Become an Animation Master with Anime.js - Setting up the Environment and Basic Animations

Animations, if used wisely, can take the user experience of your websites to a whole different level, and while it might sound intimidating at first, thanks to libraries like anime.js you can create amazing effects with a little practice.

Welcome to the first tutorial in this series on animating with anime.js! In this tutorial, I'll cover the basics of getting set up with anime.js and creating simple animations. By the end of this tutorial, you should have a solid foundation for building more complex animations with anime.js in the future.

Before we dive in, let's quickly go over what anime.js is and why you might want to use it. anime.js is a lightweight JavaScript library that makes it easy to create complex, high-performance animations on the web. It has a simple, intuitive API and a wide range of features that allow you to create a variety of different types of animations, from simple fades and slides to more complex morphing and path-based animations.

Before we move on, remember you can build your websites, landing pages, APIs, and more, with or without coding on DoTenX for free. Make sure to check it out and even nominate your work to be showcased.DoTenX is open-source and you can find the repository here:

Now let's get started.

Step 1: Set up the Environment

To use anime.js, you have to include the library in your HTML file. There are a few different ways to do this:

  1. Download the minified version of library from the anime.js website and include it in your project manually.

  2. Use a CDN (Content Delivery Network) to include the library in your HTML file. This is the easiest and fastest way to get started. Just add the following script tag to the head of your HTML file:

     <script src=""></script>
  3. Install the library using npm and import it into your project. This is the best option if you're building a larger project and need a more advanced way to manage your dependencies. You can install anime.js using npm by run the following command in your terminal:

     npm install animejs

    Once the package is installed, you can import it like this:

     import anime from 'animejs';

Step 2: Create a Basic Animation

Now that we have set up the library let's create the first animation. We start with the simplest animation we can create with anime.js tha just changes a single CSS property over time. Let's create a "fade-out" effect:

<h1 id="my-element">Anime.js</h1>
  targets: '#my-element', // the element to be animated
  opacity: 0,
  duration: 1000,  // duration in milliseconds

anime method animates the element specified in the targets property and sets it opacity to 0 throughout 1000 milliseconds.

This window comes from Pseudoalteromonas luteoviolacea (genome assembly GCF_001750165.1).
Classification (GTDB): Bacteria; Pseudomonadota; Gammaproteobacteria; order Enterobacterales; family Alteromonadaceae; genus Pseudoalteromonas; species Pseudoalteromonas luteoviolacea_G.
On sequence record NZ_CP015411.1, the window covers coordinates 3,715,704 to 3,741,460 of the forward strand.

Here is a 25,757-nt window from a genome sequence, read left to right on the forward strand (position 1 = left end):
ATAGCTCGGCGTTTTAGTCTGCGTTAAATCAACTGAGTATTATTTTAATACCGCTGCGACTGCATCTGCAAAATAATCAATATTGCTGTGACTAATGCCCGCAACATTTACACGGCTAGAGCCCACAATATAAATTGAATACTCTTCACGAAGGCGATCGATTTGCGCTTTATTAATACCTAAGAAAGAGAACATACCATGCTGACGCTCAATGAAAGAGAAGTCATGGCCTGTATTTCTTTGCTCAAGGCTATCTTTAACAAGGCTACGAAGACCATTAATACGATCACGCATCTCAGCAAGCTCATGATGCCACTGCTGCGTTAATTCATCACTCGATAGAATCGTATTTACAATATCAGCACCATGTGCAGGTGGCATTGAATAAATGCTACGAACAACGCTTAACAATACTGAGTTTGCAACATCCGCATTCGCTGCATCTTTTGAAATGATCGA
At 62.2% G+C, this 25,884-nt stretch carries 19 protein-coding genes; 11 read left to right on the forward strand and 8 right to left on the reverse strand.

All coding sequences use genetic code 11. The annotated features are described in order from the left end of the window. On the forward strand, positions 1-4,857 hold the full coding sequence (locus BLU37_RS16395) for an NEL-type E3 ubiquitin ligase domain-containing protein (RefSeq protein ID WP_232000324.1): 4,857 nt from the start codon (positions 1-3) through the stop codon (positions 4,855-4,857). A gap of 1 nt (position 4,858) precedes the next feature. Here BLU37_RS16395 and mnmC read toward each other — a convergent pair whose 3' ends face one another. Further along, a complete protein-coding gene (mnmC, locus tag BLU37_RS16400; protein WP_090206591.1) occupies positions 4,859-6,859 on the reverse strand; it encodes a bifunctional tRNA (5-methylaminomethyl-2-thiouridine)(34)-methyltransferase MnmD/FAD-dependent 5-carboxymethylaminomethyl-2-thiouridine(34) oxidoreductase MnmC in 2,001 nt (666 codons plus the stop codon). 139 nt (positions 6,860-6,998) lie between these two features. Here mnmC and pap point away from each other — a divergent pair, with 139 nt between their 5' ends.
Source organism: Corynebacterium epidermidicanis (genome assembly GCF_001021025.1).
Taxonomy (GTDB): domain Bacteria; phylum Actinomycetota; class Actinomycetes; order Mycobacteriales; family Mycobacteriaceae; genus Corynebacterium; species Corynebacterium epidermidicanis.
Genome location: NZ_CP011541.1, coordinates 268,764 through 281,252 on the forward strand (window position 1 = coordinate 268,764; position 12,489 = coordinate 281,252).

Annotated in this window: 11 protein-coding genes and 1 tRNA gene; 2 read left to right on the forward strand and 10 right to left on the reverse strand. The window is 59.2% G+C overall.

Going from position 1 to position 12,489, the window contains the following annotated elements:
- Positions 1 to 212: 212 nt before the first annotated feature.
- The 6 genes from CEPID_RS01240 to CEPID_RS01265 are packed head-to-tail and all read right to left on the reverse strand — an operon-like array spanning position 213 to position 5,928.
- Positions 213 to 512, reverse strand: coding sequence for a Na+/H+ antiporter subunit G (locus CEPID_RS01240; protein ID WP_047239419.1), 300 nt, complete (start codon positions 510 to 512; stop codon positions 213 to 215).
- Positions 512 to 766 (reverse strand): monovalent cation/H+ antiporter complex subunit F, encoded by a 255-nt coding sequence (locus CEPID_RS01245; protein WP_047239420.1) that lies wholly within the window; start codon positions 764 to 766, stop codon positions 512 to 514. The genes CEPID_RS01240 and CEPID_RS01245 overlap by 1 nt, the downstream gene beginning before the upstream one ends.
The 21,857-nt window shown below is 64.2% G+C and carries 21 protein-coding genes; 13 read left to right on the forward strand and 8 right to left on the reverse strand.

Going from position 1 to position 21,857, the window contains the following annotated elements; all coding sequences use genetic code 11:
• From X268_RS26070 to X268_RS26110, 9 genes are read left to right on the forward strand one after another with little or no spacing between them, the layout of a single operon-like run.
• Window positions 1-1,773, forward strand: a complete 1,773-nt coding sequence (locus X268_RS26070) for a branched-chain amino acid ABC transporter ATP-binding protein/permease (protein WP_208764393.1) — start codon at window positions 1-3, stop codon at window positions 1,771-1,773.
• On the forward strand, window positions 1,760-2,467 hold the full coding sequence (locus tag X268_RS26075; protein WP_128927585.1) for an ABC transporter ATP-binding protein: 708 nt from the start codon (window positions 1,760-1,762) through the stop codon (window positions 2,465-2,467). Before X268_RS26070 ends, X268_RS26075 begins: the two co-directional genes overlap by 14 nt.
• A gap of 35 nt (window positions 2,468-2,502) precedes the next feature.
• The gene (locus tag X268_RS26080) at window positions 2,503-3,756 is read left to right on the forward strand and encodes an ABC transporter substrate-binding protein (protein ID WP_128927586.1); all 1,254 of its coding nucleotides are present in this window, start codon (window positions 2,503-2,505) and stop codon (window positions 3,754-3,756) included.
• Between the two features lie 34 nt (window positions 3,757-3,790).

Step 3: Animate multiple CSS properties

We can pass multiple CSS properties to anime method and create more complex animations.

Note: Most CSS properties will cause layout changes or repaint, and will result in choppy animation. Prioritize opacity and CSS transforms as much as possible.

  targets: '#my-element',
  opacity: 0.5,
  marginLeft: '200px',
  duration: 3000,

This animation will fade out the heading text and at the same time move it from its initial position to the right for 200 pixels.

Step 4: Create animation with transforms

We can also use any of the properties in this table to make animations with transforms:

















Now let's change the element a bit so we make the animation more visible and apply some transform changes.

<div id="box">
#box {
  margin-left: 200px;
  margin-top: 200px;
  width: 100px;
  height: 100px;
  background: red;
  targets: '#box',
  translateX: 450,
  duration: 3000,

You can use multiple transforms as well in an animation:

  targets: '#box',
  translateX: 450,
  scale: 2,
  rotate: '2turn',
  duration: 3000,

Step 5: Animate Numbers

With anime.js you can easily animate numberic values as well as CSS properties or transforms. The simples way to animate numbers is to define an object that defines the initial values and animate them.

<h1 id="counter"></h1>
<h1 id="portion"></h1>
var counterEl = document.querySelector('#counter');
var portionEl = document.querySelector('#portion');

var numbers = {
  counter: 0,
  portion: '0%'

  targets: numbers,
  counter: 50,
  portion: '100%',
  easing: 'linear',
  round: 1,
  update: function() {
    counterEl.innerHTML = numbers.counter;
    portionEl.innerHTML = numbers.portion;

This will animate the elements' innerHTMLs from 0 and 0% to 50 and 100%. We also use the update callback function to update the numeric values in real-time as the animation progresses.

Step 6: Animate SVGs

Anime.js allows you to animate any DOM attributes, including attributes of SVGs. Let's create an interesting animation with a simple SVG.

<svg width="200" height="200">
    <path d="M10,10 L190,10 L10,190 Z" fill="#00f" />
  targets: 'svg path',
  d: [
    {value: 'M10,10 L190,10 L10,190 Z'},  // starting path
    {value: 'M10,10 L10,190 L190,10 Z'},  // ending path
  duration: 2000,
  easing: 'easeInOutQuad',
  loop: true,

This was the first article in this series which will have 5 articles, and you should already be able to create eye-catching animations with what you learned in this tutorial.

In the next tutorial, we'll go through animation techniques with anime.js and I'll explain timing, easing and keyframes, so stay tuned.

Don't forget to visit DoTenX and soon a dedicate animation section will be added to the platform allowing you to create amazing animations with the concepts you learned here. Keep an eye on the Github repository for the new release.